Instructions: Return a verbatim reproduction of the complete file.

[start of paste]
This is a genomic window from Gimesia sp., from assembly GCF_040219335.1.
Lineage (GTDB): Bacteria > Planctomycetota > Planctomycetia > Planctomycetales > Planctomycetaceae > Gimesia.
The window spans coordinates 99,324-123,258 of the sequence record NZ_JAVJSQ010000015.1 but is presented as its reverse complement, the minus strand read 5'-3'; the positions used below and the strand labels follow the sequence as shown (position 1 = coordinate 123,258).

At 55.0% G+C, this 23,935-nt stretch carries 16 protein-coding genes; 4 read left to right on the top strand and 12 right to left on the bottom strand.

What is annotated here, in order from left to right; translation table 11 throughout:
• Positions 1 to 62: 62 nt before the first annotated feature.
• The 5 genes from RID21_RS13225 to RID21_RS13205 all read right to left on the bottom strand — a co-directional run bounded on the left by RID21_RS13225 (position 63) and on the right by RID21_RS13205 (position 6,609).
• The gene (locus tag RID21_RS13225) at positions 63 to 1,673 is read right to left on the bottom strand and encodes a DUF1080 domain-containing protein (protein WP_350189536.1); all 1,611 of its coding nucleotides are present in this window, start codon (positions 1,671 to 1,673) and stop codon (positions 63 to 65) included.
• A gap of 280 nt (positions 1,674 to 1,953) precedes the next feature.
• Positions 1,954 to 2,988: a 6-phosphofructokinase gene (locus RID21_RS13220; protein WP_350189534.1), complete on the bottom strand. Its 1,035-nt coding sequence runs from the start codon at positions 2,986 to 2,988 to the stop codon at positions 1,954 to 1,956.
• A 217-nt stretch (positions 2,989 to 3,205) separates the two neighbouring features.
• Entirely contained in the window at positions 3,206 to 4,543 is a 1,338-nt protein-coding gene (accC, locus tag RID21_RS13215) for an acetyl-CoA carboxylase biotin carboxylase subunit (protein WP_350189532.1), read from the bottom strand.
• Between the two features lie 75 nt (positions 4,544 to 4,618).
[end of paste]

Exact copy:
This is a genomic window from Gimesia sp., from assembly GCF_040219335.1.
Lineage (GTDB): Bacteria > Planctomycetota > Planctomycetia > Planctomycetales > Planctomycetaceae > Gimesia.
The window spans coordinates 99,324-123,258 of the sequence record NZ_JAVJSQ010000015.1 but is presented as its reverse complement, the minus strand read 5'-3'; the positions used below and the strand labels follow the sequence as shown (position 1 = coordinate 123,258).

At 55.0% G+C, this 23,935-nt stretch carries 16 protein-coding genes; 4 read left to right on the top strand and 12 right to left on the bottom strand.

What is annotated here, in order from left to right; translation table 11 throughout:
• Positions 1 to 62: 62 nt before the first annotated feature.
• The 5 genes from RID21_RS13225 to RID21_RS13205 all read right to left on the bottom strand — a co-directional run bounded on the left by RID21_RS13225 (position 63) and on the right by RID21_RS13205 (position 6,609).
• The gene (locus tag RID21_RS13225) at positions 63 to 1,673 is read right to left on the bottom strand and encodes a DUF1080 domain-containing protein (protein WP_350189536.1); all 1,611 of its coding nucleotides are present in this window, start codon (positions 1,671 to 1,673) and stop codon (positions 63 to 65) included.
• A gap of 280 nt (positions 1,674 to 1,953) precedes the next feature.
• Positions 1,954 to 2,988: a 6-phosphofructokinase gene (locus RID21_RS13220; protein WP_350189534.1), complete on the bottom strand. Its 1,035-nt coding sequence runs from the start codon at positions 2,986 to 2,988 to the stop codon at positions 1,954 to 1,956.
• A 217-nt stretch (positions 2,989 to 3,205) separates the two neighbouring features.
• Entirely contained in the window at positions 3,206 to 4,543 is a 1,338-nt protein-coding gene (accC, locus tag RID21_RS13215) for an acetyl-CoA carboxylase biotin carboxylase subunit (protein WP_350189532.1), read from the bottom strand.
• Between the two features lie 75 nt (positions 4,544 to 4,618).